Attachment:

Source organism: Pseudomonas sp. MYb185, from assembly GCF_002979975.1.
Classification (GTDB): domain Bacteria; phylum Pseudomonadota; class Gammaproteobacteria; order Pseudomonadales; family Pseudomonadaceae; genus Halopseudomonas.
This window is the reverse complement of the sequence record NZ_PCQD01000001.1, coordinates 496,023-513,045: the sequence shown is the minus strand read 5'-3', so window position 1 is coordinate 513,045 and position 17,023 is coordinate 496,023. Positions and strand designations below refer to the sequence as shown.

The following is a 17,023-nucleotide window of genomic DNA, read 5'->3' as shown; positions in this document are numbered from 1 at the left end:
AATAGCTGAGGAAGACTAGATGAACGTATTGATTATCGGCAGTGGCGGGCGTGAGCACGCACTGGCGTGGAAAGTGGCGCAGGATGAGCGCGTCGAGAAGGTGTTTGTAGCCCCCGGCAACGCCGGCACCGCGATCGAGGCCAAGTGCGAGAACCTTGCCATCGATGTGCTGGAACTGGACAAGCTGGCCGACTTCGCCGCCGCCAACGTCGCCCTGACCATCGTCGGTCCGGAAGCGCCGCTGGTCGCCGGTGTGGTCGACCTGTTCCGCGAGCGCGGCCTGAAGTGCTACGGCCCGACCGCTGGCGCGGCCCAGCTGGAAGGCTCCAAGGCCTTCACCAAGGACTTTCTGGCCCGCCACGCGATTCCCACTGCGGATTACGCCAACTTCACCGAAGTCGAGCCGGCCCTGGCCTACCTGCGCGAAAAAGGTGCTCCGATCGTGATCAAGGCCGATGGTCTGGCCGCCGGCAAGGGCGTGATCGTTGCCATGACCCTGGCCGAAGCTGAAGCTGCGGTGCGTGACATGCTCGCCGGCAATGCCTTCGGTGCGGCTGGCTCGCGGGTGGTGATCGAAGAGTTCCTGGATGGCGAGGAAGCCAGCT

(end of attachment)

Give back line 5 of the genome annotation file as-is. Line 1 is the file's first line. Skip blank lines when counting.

AATAGCTGAGGAAGACTAGATGAACGTATTGATTATCGGCAGTGGCGGGCGTGAGCACGCACTGGCGTGGAAAGTGGCGCAGGATGAGCGCGTCGAGAAGGTGTTTGTAGCCCCCGGCAACGCCGGCACCGCGATCGAGGCCAAGTGCGAGAACCTTGCCATCGATGTGCTGGAACTGGACAAGCTGGCCGACTTCGCCGCCGCCAACGTCGCCCTGACCATCGTCGGTCCGGAAGCGCCGCTGGTCGCCGGTGTGGTCGACCTGTTCCGCGAGCGCGGCCTGAAGTGCTACGGCCCGACCGCTGGCGCGGCCCAGCTGGAAGGCTCCAAGGCCTTCACCAAGGACTTTCTGGCCCGCCACGCGATTCCCACTGCGGATTACGCCAACTTCACCGAAGTCGAGCCGGCCCTGGCCTACCTGCGCGAAAAAGGTGCTCCGATCGTGATCAAGGCCGATGGTCTGGCCGCCGGCAAGGGCGTGATCGTTGCCATGACCCTGGCCGAAGCTGAAGCTGCGGTGCGTGACATGCTCGCCGGCAATGCCTTCGGTGCGGCTGGCTCGCGGGTGGTGATCGAAGAGTTCCTGGATGGCGAGGAAGCCAGCT